Journal Articles

A Mixed Flavonoid-Fish Oil Supplement Induces Immune-Enhancing and Anti-Inflammatory Transcriptomic Changes in Adult Obese and Overweight Women—A Randomized Controlled Trial

May 11, 2016

Lynn Cialdella-Kam, David C. Nieman, Amy M. Knab, R. Andrew Shanely, Mary Pat Meaney, Fuxia Jin, Wei Sha and Sujoy Ghosh (2016). A Mixed Flavonoid-Fish Oil Supplement Induces Immune-Enhancing and Anti-Inflammatory Transcriptomic Changes in Adult Obese and Overweight Women—A Randomized Controlled Trial. Nutrients, 8(5), 277.

Author Affiliations

Department of Nutrition, School of Medicine—WG 48, Case Western Reserve University, 10900 Euclid Avenue, Cleveland, OH 44106, US
Human Performance Laboratory, North Carolina Research Campus, Appalachian State University, 600 Laureate Way, Kannapolis, NC 28081, USA
Levine Center for Health and Wellness, Queens University of Charlotte, 1900 Selwyn Avenue, Charlotte, NC 28274, USA
Department of Health & Exercise Science, Appalachian State University, ASU Box 32071, 111 Rivers Street, 050 Convocation Center, Boone, NC 28608, USA
North Carolina Research Campus, Dole Nutrition Research Laboratory, Kannapolis, NC 28081, USA
Bioinformatics Services Division, North Carolina Research Campus, UNC Charlotte, 600 Laureate Way, Kannapolis, NC 28081, USA
Program in Cardiovascular & Metabolic Diseases and Center for Computational Biology, Duke-NUS Medical School, 8 College Road, Singapore 169857, Singapore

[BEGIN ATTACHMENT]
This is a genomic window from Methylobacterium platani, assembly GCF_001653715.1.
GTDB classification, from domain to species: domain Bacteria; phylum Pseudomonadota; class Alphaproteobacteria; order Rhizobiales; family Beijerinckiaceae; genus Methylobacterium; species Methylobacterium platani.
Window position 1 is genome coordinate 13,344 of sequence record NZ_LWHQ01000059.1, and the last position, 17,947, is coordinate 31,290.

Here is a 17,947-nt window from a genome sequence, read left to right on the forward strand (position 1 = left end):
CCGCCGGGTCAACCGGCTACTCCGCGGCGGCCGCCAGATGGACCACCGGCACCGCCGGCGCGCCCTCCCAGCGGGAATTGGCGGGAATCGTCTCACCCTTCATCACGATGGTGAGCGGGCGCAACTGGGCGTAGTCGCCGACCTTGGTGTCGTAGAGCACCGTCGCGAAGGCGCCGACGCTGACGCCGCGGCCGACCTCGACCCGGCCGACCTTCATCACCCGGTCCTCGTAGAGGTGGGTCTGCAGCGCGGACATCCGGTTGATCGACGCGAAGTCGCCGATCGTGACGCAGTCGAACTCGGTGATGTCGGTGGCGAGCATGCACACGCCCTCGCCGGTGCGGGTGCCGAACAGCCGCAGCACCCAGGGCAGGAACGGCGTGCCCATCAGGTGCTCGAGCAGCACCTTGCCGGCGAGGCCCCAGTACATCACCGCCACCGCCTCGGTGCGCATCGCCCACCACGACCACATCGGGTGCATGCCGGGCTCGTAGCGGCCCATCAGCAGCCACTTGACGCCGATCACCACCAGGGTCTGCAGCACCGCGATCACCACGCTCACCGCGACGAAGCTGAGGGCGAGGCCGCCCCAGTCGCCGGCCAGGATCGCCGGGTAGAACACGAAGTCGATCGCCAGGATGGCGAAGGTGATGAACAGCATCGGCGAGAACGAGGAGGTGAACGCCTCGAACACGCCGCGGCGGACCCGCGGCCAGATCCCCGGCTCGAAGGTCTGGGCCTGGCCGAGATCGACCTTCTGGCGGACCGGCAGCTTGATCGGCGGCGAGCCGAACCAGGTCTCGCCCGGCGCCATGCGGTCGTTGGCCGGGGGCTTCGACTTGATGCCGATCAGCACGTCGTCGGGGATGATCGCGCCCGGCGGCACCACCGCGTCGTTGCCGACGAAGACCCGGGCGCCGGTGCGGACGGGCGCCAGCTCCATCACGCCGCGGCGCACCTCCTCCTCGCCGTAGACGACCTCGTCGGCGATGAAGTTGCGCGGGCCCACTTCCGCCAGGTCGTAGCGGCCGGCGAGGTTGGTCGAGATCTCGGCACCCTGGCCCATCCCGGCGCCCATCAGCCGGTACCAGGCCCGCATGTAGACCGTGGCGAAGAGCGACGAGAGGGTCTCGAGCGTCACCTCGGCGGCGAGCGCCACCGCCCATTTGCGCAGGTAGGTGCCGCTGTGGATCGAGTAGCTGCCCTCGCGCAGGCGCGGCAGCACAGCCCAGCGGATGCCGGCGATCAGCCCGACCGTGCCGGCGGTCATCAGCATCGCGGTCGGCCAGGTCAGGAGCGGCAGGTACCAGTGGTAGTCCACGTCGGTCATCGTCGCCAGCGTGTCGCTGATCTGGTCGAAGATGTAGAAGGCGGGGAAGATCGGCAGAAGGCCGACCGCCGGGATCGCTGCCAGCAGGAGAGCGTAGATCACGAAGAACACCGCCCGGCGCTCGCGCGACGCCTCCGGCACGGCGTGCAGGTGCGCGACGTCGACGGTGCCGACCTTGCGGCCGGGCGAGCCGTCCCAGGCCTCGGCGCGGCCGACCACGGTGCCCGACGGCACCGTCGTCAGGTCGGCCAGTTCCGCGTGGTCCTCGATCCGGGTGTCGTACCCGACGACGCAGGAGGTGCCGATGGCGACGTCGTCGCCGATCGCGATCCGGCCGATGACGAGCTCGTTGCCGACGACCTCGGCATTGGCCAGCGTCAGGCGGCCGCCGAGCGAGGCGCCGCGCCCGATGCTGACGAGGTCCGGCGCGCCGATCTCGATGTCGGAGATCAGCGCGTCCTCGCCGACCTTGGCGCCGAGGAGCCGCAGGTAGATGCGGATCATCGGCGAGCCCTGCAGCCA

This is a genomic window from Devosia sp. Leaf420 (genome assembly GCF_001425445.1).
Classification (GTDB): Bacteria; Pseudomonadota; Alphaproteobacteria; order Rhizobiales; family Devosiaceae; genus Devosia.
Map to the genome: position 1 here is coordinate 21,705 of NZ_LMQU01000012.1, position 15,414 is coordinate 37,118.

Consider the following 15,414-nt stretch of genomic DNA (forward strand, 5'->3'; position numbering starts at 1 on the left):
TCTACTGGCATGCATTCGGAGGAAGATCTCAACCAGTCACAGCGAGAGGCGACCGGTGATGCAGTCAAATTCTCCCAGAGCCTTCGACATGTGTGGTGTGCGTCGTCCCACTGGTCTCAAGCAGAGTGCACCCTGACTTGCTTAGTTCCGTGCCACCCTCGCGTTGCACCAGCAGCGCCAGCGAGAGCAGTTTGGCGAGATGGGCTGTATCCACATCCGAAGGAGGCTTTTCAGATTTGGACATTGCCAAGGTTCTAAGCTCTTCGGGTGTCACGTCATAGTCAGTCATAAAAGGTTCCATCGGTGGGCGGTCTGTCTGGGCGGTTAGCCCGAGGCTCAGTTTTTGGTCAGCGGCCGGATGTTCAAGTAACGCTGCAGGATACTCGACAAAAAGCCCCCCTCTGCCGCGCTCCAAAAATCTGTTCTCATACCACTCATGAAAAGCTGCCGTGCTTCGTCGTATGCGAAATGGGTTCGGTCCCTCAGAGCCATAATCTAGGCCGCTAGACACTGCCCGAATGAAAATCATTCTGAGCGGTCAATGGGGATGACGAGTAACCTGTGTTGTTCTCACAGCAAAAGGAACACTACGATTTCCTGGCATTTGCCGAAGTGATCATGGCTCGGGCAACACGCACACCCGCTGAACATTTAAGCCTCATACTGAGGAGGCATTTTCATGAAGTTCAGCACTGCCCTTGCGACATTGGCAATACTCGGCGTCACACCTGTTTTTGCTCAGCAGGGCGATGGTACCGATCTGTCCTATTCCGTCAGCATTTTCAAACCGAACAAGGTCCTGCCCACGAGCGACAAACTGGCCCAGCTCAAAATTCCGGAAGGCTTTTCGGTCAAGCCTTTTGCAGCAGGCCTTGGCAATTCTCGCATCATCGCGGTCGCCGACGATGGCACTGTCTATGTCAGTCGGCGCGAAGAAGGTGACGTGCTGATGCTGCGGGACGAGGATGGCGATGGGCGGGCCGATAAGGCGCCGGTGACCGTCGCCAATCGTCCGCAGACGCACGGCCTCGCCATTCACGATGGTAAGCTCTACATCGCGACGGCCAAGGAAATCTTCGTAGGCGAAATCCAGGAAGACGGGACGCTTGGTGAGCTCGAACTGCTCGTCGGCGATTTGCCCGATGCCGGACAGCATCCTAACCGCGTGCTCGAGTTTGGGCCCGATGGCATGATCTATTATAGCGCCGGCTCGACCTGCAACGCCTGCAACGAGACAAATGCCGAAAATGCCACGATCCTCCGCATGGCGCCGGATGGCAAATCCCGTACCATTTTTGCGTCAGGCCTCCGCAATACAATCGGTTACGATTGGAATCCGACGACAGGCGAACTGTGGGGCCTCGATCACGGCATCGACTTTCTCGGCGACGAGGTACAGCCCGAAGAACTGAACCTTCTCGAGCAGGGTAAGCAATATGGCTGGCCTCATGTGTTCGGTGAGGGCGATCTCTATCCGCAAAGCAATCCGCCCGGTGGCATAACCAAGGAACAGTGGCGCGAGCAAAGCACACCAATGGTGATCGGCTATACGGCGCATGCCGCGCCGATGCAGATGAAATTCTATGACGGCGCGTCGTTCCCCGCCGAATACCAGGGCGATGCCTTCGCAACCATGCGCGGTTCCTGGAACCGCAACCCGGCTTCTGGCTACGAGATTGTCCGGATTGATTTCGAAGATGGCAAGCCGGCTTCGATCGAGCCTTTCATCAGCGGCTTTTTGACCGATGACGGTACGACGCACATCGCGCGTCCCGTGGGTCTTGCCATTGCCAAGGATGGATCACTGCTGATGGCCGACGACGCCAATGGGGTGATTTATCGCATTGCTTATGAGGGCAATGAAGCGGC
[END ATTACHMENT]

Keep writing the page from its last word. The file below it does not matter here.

Abstract

Flavonoids and fish oils have anti-inflammatory and immune-modulating influences. The purpose of this study was to determine if a mixed flavonoid-fish oil supplement (Q-Mix; 1000 mg quercetin, 400 mg isoquercetin, 120 mg epigallocatechin (EGCG) from green tea extract, 400 mg n3-PUFAs (omega-3 polyunsaturated fatty acid) (220 mg eicosapentaenoic acid (EPA) and 180 mg docosahexaenoic acid (DHA)) from fish oil, 1000 mg vitamin C, 40 mg niacinamide, and 800 µg folic acid) would reduce complications associated with obesity; that is, reduce inflammatory and oxidative stress markers and alter genomic profiles in overweight women. Overweight and obese women (n = 48; age = 40–70 years) were assigned to Q-Mix or placebo groups using randomized double-blinded placebo-controlled procedures. Overnight fasted blood samples were collected at 0 and 10 weeks and analyzed for cytokines, C-reactive protein (CRP), F2-isoprostanes, and whole-blood-derived mRNA, which was assessed using Affymetrix HuGene-1_1 ST arrays. Statistical analysis included two-way ANOVA models for blood analytes and gene expression and pathway and network enrichment methods for gene expression. Plasma levels increased with Q-Mix supplementation by 388% for quercetin, 95% for EPA, 18% for DHA, and 20% for docosapentaenoic acid (DPA). Q-Mix did not alter plasma levels for CRP (p = 0.268), F2-isoprostanes (p = 0.273), and cytokines (p > 0.05). Gene set enrichment analysis revealed upregulation of pathways in Q-Mix vs. placebo related to interferon-induced antiviral mechanism (false discovery rate, FDR < 0.001). Overrepresentation analysis further disclosed an inhibition of phagocytosis-related inflammatory pathways in Q-Mix vs. placebo. Thus, a 10-week Q-Mix supplementation elicited a significant rise in plasma quercetin, EPA, DHA, and DPA, as well as stimulated an antiviral and inflammation whole-blood transcriptomic response in overweight women.

Comments are closed.

Connect With Us